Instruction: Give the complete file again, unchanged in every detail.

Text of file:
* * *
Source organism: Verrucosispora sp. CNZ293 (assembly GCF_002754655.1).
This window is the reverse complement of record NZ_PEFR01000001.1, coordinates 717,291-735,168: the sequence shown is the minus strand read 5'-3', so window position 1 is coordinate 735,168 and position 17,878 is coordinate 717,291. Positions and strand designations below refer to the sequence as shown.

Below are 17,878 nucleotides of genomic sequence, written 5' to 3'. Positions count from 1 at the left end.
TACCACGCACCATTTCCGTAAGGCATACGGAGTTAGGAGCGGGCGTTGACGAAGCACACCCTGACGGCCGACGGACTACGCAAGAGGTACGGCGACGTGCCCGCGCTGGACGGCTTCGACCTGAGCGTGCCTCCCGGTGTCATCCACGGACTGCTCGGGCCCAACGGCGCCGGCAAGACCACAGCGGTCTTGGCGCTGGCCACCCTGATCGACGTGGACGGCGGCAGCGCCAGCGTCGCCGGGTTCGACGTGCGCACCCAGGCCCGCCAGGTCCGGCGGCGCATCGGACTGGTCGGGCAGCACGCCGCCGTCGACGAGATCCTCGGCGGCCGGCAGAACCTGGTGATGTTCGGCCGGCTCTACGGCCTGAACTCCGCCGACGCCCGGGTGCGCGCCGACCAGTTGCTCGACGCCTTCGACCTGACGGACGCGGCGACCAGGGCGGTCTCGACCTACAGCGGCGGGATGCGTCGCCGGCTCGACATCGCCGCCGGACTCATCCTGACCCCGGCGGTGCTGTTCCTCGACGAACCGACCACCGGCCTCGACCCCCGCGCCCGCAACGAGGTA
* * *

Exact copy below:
Source organism: Verrucosispora sp. CNZ293 (assembly GCF_002754655.1).
This window is the reverse complement of record NZ_PEFR01000001.1, coordinates 717,291-735,168: the sequence shown is the minus strand read 5'-3', so window position 1 is coordinate 735,168 and position 17,878 is coordinate 717,291. Positions and strand designations below refer to the sequence as shown.

Below are 17,878 nucleotides of genomic sequence, written 5' to 3'. Positions count from 1 at the left end.
TACCACGCACCATTTCCGTAAGGCATACGGAGTTAGGAGCGGGCGTTGACGAAGCACACCCTGACGGCCGACGGACTACGCAAGAGGTACGGCGACGTGCCCGCGCTGGACGGCTTCGACCTGAGCGTGCCTCCCGGTGTCATCCACGGACTGCTCGGGCCCAACGGCGCCGGCAAGACCACAGCGGTCTTGGCGCTGGCCACCCTGATCGACGTGGACGGCGGCAGCGCCAGCGTCGCCGGGTTCGACGTGCGCACCCAGGCCCGCCAGGTCCGGCGGCGCATCGGACTGGTCGGGCAGCACGCCGCCGTCGACGAGATCCTCGGCGGCCGGCAGAACCTGGTGATGTTCGGCCGGCTCTACGGCCTGAACTCCGCCGACGCCCGGGTGCGCGCCGACCAGTTGCTCGACGCCTTCGACCTGACGGACGCGGCGACCAGGGCGGTCTCGACCTACAGCGGCGGGATGCGTCGCCGGCTCGACATCGCCGCCGGACTCATCCTGACCCCGGCGGTGCTGTTCCTCGACGAACCGACCACCGGCCTCGACCCCCGCGCCCGCAACGAGGTA